Latest Technology of Biofloc India Businesses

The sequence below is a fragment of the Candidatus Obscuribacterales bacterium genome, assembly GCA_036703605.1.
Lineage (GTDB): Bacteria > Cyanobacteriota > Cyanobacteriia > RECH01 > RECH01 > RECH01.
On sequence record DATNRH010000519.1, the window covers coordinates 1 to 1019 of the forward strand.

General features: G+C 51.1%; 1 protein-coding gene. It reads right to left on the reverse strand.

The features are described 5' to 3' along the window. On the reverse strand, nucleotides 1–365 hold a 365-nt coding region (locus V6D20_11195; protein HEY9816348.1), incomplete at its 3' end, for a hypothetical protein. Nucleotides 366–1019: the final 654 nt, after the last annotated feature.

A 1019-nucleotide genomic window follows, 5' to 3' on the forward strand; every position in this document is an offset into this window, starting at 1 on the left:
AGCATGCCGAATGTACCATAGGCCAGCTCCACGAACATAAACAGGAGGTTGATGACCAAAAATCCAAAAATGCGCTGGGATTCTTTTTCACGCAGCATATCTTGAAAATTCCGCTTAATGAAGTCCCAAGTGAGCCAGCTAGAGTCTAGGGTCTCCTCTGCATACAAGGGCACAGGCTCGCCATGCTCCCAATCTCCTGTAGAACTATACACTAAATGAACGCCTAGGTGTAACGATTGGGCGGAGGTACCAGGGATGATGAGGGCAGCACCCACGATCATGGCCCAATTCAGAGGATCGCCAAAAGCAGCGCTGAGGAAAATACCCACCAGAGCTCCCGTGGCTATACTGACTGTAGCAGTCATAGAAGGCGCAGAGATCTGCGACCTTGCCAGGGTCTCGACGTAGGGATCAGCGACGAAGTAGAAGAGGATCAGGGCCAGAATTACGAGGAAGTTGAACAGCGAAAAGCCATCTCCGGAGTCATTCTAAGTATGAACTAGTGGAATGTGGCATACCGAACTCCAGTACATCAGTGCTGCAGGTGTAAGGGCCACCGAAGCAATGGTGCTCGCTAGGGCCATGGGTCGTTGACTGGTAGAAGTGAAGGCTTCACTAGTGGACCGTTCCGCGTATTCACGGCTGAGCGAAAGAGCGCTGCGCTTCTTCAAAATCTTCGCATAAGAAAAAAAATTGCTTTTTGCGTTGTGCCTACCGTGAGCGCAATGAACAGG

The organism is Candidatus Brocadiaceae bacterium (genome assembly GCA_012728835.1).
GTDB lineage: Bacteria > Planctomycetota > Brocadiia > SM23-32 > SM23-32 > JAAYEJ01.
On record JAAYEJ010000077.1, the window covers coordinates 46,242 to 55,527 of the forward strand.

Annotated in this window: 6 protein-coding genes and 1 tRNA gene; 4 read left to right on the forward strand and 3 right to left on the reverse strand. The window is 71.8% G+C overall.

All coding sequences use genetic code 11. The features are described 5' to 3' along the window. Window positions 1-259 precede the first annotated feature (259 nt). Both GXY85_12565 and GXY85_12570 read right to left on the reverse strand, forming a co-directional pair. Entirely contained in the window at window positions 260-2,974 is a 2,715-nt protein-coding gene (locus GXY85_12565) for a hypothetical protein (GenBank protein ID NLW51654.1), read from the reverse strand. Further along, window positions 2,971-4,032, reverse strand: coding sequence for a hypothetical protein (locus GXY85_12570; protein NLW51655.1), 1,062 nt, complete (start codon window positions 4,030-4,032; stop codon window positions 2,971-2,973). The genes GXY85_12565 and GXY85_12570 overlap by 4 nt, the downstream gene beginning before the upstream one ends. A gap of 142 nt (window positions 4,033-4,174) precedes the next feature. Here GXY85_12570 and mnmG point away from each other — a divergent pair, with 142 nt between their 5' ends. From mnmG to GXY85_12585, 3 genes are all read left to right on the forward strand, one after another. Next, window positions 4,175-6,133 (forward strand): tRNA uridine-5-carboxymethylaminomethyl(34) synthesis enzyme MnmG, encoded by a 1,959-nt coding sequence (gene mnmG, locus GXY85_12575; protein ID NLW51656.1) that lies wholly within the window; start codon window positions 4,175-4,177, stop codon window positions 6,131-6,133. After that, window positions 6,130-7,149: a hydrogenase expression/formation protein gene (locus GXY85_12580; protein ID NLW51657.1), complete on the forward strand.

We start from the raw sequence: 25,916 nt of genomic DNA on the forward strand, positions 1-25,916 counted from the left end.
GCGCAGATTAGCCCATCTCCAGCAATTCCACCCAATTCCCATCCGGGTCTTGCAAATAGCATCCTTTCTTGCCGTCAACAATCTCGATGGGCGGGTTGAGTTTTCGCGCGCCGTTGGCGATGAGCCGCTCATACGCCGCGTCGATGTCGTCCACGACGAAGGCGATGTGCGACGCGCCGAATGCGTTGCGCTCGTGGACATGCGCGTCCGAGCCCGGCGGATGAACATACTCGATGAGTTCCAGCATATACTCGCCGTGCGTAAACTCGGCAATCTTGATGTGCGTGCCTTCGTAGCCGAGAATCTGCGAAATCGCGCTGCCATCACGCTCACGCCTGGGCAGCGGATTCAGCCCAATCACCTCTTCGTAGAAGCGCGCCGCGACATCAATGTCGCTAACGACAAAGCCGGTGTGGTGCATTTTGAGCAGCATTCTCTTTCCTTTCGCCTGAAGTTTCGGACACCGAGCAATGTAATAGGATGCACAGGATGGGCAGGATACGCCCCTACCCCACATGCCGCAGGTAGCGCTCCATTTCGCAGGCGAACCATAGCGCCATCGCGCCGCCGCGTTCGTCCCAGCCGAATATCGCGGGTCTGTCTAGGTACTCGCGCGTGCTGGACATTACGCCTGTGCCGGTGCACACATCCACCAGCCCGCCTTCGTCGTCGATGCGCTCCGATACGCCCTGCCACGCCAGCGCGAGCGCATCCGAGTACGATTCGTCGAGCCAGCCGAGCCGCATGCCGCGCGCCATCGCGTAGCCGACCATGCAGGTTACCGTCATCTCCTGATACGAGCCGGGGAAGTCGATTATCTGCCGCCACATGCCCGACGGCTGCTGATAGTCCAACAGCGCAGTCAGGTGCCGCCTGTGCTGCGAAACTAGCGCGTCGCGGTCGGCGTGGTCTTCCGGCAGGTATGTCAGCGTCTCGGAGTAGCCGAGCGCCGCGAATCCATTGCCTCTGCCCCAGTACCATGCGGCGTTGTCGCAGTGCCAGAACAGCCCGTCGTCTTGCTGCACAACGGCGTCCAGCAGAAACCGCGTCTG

Biofloc aquaculture is a “sun rise sector” in India Biofloc kya hai , which plays a crucial role in socioeconomic expansion and is considered as influential income and employment generator. In the last three decades (1980–2010), world aquaculture production has expanded by almost 12 times, atanaverageannualrate of 8.8 percent (FAO, 2010). Biofloc aquaculture in India especially has evolved as a commercial enterprise with an impressive annual growth rate of 6-7 percent. However, along with intensification of commercial shrimp culture, industry started to face issues like spiralling price of commercial feed, diseases outbreaks, sustainability concern etc. Hence, the concepts of delivering high production with sustainable approach through evolvingeco-friendly technologies started getting momentum worldwide. Modern, industrial aquaculture could strengthen its social and ecological roots by articulating its evolution along a sustainability trajectory and by adopting fully the Food and Agriculture Organization (FAO) ecosystems approach to aquaculture (EAA; Soto et al., 2007). While acknowledging the economicgains and employment opportunities provided by shrimp sector, it is essential to recognize that the growth of Biofloc aquaculture in India is skewed towards monoculture of shrimp. During 2014 -15 shrimp aquaculture has shown a tremendous growth (30.64%) and achieved highest production (4,34,558MT). Ecosystem approach to aquaculture (EAA) is a strategy for the integration of the activity within the wider ecosystem in such a way that it promotes sustainable development, equity, and resilience of interlinked social and ecological systems” (Soto et al., 2007).